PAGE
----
Privacy: Data privacy refers to a party’s understanding of their data’s confidentiality, how it’s collected, used, disseminated, and/or protected.
Privileged Access Management (PAM) MORE: In contrast to a standard user and their access in an environment, a user with privileged access is designated with special access or permissions that a normal user does not have. Both human and non-human users can have privileged access. Privileged Access Management (PAM) is a solution to proxy usage of privileged accounts so that no single real user account can become a vulnerability if compromised.
Processing integrity: The assurance that the system’s data is authorized, whole, and correct, that is has remained unaltered unless authorized, is processing integrity.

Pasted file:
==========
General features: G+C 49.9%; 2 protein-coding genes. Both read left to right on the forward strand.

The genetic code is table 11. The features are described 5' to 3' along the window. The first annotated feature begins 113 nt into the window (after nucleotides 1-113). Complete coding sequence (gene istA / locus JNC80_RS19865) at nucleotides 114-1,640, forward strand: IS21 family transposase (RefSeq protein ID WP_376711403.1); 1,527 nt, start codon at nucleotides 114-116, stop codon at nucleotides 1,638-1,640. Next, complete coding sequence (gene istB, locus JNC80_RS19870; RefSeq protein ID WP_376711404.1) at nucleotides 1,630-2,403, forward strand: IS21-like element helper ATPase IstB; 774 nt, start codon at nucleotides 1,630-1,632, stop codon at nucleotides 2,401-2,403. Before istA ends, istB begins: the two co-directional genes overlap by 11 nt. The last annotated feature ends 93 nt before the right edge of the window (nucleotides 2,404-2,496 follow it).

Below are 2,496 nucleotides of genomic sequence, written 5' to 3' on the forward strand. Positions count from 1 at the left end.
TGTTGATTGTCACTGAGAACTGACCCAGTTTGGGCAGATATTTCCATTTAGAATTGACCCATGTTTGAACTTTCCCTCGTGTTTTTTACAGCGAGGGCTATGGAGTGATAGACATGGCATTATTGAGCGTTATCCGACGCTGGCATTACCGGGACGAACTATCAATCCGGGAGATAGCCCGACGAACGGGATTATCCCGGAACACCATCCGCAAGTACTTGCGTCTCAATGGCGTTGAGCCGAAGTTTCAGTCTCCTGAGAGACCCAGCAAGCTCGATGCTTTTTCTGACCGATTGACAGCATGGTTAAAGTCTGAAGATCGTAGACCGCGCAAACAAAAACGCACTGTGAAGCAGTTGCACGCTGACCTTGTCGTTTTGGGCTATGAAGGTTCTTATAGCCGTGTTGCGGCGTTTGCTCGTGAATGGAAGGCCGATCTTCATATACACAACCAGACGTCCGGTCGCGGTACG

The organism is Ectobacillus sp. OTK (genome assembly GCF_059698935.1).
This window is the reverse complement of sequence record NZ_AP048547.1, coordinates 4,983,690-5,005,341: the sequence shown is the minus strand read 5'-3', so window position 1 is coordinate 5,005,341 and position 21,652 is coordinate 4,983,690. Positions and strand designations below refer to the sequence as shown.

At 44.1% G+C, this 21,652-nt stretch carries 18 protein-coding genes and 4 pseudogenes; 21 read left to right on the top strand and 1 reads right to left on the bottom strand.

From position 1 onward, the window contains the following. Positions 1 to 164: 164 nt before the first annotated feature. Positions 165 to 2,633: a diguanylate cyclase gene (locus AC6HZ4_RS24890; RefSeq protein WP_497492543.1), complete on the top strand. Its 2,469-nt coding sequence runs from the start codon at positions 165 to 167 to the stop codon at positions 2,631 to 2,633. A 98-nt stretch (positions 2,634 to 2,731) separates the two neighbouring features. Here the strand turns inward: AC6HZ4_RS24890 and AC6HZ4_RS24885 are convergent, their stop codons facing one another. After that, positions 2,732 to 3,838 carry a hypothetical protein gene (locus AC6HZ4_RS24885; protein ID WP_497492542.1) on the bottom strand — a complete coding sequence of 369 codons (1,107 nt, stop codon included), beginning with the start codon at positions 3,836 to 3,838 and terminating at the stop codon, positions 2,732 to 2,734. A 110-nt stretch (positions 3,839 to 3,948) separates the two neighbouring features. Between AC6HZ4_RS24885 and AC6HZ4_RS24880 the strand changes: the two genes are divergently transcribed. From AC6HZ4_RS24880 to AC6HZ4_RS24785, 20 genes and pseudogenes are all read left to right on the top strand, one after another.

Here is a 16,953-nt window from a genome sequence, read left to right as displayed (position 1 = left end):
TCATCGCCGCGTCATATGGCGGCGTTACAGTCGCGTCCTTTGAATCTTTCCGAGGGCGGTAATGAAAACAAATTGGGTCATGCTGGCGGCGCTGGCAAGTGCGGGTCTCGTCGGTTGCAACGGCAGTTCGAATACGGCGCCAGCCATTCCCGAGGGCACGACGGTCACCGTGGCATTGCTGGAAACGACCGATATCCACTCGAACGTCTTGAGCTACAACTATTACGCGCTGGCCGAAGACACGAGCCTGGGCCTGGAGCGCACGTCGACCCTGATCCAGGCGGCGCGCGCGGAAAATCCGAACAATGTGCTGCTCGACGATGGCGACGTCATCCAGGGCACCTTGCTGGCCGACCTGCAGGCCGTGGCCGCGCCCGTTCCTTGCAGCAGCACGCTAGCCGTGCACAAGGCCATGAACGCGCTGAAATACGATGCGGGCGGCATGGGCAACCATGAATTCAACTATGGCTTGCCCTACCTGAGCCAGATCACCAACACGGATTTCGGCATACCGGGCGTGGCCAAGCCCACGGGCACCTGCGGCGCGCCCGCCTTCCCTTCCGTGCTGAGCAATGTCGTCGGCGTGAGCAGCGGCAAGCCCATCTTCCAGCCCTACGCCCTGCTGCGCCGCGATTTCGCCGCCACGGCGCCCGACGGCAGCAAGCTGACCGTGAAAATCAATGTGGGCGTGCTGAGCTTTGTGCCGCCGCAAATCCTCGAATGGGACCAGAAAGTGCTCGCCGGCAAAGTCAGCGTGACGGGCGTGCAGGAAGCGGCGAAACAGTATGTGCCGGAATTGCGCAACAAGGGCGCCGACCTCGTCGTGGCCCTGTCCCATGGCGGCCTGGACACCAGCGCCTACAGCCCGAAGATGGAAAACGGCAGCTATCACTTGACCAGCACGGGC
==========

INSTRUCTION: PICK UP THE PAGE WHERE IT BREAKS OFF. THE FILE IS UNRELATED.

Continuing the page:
Pseudocode: A text-based programming language meant to describe algorithms and steps in a human-readable form.
Ransomware: A type common type of attack method uses malicious software designed to block access to a computer system and/or its confidential data until a ransom is paid. The most common type of ransomware encrypts the victim files and then demands payment to restore access to the data. If the ransom is not paid, the data is lost. Often, the ransomware infects the system via a phishing email attachment.
Remote Code Execution (RCE): Exploitation of a vulnerability that allows an attacker to execute arbitrary code on a remote device. These include Injection attacks, Deserialization attacks, and Out-of-Bounds memory writes. Executing code on a remote device is an effective way to gain further access or deploy malware, rootkits, etc.
SaaS: Software-as-a-service, or SaaS, is software hosted and maintained by a third-party made available to customers via the internet. Examples include Slack, Amazon Web Services, Microsoft 365, Box, Google Apps, DocuSign, etc.